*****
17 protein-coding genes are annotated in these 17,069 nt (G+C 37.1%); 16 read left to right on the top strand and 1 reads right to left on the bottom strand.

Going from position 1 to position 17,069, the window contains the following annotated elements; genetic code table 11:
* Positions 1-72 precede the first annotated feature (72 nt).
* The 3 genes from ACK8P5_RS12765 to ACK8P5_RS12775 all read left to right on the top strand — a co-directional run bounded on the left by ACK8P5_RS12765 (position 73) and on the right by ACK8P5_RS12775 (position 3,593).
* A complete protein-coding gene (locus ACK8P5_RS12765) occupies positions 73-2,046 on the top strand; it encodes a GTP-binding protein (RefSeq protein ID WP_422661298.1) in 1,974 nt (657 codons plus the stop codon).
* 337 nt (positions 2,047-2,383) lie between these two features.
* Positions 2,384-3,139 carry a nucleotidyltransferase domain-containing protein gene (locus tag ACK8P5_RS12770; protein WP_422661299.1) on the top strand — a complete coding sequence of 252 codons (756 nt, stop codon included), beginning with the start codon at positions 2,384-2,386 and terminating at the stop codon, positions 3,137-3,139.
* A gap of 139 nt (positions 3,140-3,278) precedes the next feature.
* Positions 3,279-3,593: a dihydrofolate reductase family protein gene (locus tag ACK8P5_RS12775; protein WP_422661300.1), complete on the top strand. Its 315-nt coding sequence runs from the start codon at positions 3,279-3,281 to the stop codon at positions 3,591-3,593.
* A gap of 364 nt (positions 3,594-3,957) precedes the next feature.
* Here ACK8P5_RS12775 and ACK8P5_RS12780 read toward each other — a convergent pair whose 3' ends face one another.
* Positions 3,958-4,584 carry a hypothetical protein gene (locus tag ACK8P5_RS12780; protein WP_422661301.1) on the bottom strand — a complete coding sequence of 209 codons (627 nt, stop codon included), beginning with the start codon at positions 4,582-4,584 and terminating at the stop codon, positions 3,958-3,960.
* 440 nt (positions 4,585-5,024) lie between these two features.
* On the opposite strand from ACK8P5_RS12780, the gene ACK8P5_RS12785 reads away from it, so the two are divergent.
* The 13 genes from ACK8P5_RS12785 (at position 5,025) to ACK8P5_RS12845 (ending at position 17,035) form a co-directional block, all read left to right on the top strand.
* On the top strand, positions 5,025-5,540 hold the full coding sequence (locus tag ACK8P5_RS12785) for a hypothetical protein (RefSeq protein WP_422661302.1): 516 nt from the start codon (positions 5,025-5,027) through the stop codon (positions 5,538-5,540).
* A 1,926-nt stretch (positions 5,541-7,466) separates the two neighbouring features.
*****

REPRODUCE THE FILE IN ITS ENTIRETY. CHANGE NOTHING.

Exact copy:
17 protein-coding genes are annotated in these 17,069 nt (G+C 37.1%); 16 read left to right on the top strand and 1 reads right to left on the bottom strand.

Going from position 1 to position 17,069, the window contains the following annotated elements; genetic code table 11:
* Positions 1-72 precede the first annotated feature (72 nt).
* The 3 genes from ACK8P5_RS12765 to ACK8P5_RS12775 all read left to right on the top strand — a co-directional run bounded on the left by ACK8P5_RS12765 (position 73) and on the right by ACK8P5_RS12775 (position 3,593).
* A complete protein-coding gene (locus ACK8P5_RS12765) occupies positions 73-2,046 on the top strand; it encodes a GTP-binding protein (RefSeq protein ID WP_422661298.1) in 1,974 nt (657 codons plus the stop codon).
* 337 nt (positions 2,047-2,383) lie between these two features.
* Positions 2,384-3,139 carry a nucleotidyltransferase domain-containing protein gene (locus tag ACK8P5_RS12770; protein WP_422661299.1) on the top strand — a complete coding sequence of 252 codons (756 nt, stop codon included), beginning with the start codon at positions 2,384-2,386 and terminating at the stop codon, positions 3,137-3,139.
* A gap of 139 nt (positions 3,140-3,278) precedes the next feature.
* Positions 3,279-3,593: a dihydrofolate reductase family protein gene (locus tag ACK8P5_RS12775; protein WP_422661300.1), complete on the top strand. Its 315-nt coding sequence runs from the start codon at positions 3,279-3,281 to the stop codon at positions 3,591-3,593.
* A gap of 364 nt (positions 3,594-3,957) precedes the next feature.
* Here ACK8P5_RS12775 and ACK8P5_RS12780 read toward each other — a convergent pair whose 3' ends face one another.
* Positions 3,958-4,584 carry a hypothetical protein gene (locus tag ACK8P5_RS12780; protein WP_422661301.1) on the bottom strand — a complete coding sequence of 209 codons (627 nt, stop codon included), beginning with the start codon at positions 4,582-4,584 and terminating at the stop codon, positions 3,958-3,960.
* 440 nt (positions 4,585-5,024) lie between these two features.
* On the opposite strand from ACK8P5_RS12780, the gene ACK8P5_RS12785 reads away from it, so the two are divergent.
* The 13 genes from ACK8P5_RS12785 (at position 5,025) to ACK8P5_RS12845 (ending at position 17,035) form a co-directional block, all read left to right on the top strand.
* On the top strand, positions 5,025-5,540 hold the full coding sequence (locus tag ACK8P5_RS12785) for a hypothetical protein (RefSeq protein WP_422661302.1): 516 nt from the start codon (positions 5,025-5,027) through the stop codon (positions 5,538-5,540).
* A 1,926-nt stretch (positions 5,541-7,466) separates the two neighbouring features.